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IPCC report highlights climate risk for Australia

from:新华网2014-03-31 16:49

CANBERRA, March 31 (Xinhua) -- The Intergovernmental Panel on Climate Change (IPCC)'s latest report released on Monday highlights the risks of climate change to Australia, especially rural areas in the country.

The IPCC reports conclude that climate change is occurring as a result of human activities. This latest report from Working Group II confirms and reinforces the findings of the previous assessment report (AR4) published in 2004.

The Climate Council of Australian, an independent community- funded non-profit organization, welcomed the release of the report, which finds Australia is at increasing risk of heat extremes, bushfire weather and extreme rainfall. The report singles out the Great Barrier Reef as being at serious risk from rising ocean temperatures and acidity.

Climate Council's Professor Lesley Hughes, one of the lead authors of the IPCC report, said it highlighted the vulnerability of key Australian sectors like agriculture and coastal infrastructure to climate change.

"Many farmers are doing it tough and it may get tougher. The report warns of potential decreases in the productivity of the Murray Darling Basin due to a drying trend in the southeast," Hughes said.

"Bushfire weather is increasing. Just this summer we have seen an early and intense start to the fire season in New South Wales, as well as loss of life, and damage to property in Victoria, South Australia and Western Australia."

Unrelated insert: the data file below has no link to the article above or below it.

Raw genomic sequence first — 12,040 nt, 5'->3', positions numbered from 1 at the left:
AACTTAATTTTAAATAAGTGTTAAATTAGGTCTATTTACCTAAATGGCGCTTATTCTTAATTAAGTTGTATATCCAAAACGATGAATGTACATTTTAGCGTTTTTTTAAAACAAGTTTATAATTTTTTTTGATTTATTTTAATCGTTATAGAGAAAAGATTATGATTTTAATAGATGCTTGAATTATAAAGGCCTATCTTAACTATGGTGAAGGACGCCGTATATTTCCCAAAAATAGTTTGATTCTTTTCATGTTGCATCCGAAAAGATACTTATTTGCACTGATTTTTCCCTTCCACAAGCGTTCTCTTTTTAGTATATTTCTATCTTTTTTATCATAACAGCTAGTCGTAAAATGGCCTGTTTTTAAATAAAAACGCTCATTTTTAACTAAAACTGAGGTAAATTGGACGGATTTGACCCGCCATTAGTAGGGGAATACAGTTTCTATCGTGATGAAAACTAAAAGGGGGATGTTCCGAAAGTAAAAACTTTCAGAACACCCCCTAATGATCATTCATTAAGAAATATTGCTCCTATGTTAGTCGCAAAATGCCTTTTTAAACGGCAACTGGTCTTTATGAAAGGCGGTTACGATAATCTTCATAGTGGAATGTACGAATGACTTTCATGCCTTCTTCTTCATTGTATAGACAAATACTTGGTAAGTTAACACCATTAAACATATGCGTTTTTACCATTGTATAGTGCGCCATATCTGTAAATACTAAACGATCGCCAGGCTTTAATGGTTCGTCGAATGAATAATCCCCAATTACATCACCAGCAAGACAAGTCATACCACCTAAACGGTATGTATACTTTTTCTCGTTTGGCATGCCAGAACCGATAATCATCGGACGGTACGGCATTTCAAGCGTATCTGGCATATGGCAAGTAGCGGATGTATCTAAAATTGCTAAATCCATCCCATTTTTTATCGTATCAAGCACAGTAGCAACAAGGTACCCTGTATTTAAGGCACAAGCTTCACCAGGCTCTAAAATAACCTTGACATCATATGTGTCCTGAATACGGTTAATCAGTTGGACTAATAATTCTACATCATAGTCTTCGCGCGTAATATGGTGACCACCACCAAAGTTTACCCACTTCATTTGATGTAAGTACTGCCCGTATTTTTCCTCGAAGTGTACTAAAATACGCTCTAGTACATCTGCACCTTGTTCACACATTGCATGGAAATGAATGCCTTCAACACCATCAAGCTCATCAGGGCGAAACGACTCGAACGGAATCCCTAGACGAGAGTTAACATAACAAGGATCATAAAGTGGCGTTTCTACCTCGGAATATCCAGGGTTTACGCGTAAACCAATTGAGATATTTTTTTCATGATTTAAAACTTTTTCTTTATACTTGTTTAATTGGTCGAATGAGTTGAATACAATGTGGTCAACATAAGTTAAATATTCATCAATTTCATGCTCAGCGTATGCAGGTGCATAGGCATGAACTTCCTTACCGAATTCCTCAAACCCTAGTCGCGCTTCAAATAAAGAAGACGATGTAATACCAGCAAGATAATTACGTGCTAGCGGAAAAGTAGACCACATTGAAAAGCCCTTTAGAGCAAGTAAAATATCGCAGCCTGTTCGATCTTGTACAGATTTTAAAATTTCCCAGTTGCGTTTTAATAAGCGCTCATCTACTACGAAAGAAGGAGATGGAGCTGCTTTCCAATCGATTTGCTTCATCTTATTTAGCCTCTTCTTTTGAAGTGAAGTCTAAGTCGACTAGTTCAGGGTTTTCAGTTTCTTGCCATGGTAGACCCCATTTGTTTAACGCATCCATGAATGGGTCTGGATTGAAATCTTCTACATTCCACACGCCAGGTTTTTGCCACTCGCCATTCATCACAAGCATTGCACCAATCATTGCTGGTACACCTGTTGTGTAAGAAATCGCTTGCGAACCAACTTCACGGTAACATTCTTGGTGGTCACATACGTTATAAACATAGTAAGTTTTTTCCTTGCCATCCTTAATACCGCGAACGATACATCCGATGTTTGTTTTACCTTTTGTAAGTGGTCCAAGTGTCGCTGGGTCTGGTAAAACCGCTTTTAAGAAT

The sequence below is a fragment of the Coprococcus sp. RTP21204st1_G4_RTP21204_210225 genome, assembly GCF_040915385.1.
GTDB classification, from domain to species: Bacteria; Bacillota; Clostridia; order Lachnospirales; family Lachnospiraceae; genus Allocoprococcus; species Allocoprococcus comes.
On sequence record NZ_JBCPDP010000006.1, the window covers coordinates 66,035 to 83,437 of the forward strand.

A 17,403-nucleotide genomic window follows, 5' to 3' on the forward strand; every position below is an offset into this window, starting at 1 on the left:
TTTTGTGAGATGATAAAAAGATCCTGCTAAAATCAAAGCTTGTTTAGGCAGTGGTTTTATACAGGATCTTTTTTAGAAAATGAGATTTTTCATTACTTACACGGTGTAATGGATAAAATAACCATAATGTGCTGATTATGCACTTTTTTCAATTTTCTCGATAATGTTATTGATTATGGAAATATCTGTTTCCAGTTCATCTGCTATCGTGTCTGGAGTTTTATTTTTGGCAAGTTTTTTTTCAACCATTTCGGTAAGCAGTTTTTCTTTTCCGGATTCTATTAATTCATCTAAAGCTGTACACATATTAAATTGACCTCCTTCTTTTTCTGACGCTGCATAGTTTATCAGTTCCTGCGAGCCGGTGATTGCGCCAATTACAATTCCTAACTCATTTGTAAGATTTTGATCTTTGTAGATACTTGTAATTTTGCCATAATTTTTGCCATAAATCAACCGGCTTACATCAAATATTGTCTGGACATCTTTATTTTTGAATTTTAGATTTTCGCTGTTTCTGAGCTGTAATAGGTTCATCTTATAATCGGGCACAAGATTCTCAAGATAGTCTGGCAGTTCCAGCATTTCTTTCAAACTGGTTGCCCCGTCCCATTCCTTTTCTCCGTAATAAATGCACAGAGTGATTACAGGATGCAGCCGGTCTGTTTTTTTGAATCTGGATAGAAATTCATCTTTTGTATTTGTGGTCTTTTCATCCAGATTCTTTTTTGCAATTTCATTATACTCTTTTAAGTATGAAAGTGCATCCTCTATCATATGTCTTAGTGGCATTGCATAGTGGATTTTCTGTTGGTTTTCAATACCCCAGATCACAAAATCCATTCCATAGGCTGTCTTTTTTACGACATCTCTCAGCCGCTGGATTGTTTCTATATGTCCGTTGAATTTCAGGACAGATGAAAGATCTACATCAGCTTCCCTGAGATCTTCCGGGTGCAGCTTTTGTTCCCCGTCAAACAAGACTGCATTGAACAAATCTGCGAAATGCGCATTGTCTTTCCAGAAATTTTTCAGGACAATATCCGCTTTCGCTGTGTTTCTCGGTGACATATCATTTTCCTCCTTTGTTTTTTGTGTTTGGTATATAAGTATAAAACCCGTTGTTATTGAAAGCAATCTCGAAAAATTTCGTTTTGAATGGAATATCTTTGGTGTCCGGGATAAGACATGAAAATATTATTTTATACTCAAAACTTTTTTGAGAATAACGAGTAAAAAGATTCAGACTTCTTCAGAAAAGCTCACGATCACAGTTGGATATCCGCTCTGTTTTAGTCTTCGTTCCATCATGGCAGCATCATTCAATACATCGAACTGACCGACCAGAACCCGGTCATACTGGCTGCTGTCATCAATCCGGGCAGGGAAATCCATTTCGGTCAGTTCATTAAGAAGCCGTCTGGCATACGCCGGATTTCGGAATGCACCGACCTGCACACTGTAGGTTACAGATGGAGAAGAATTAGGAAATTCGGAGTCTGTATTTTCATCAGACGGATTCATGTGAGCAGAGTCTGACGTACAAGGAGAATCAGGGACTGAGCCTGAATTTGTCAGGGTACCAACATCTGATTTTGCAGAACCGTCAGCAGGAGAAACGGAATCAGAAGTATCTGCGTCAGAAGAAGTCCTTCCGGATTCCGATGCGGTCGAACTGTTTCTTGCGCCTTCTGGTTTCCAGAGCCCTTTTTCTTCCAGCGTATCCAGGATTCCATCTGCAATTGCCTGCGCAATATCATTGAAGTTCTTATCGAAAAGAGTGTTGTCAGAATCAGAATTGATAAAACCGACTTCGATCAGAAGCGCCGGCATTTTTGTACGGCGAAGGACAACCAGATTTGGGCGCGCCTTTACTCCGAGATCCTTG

"The Great Barrier Reef, the diamond in Australia's tourism crown, is at risk. At the current rates of ocean warming and acidification, coral reef systems will likely be irreversibly damaged, and possibly eliminated altogether, by mid to late century. If average global temperatures rise above 2 degree Celsius it is expected that few coral-dominated systems will survive," he said.

He said that reducing the risks of water shortages, bushfire weather, extreme heatwaves, loss of biodiversity and decreased agricultural production will depend on how rapidly the Australians are able to respond to the challenge of climate change.

"This is the critical decade to tackle the cause of climate change and stabilize the climate to avert the most serious risks," Hughes said.

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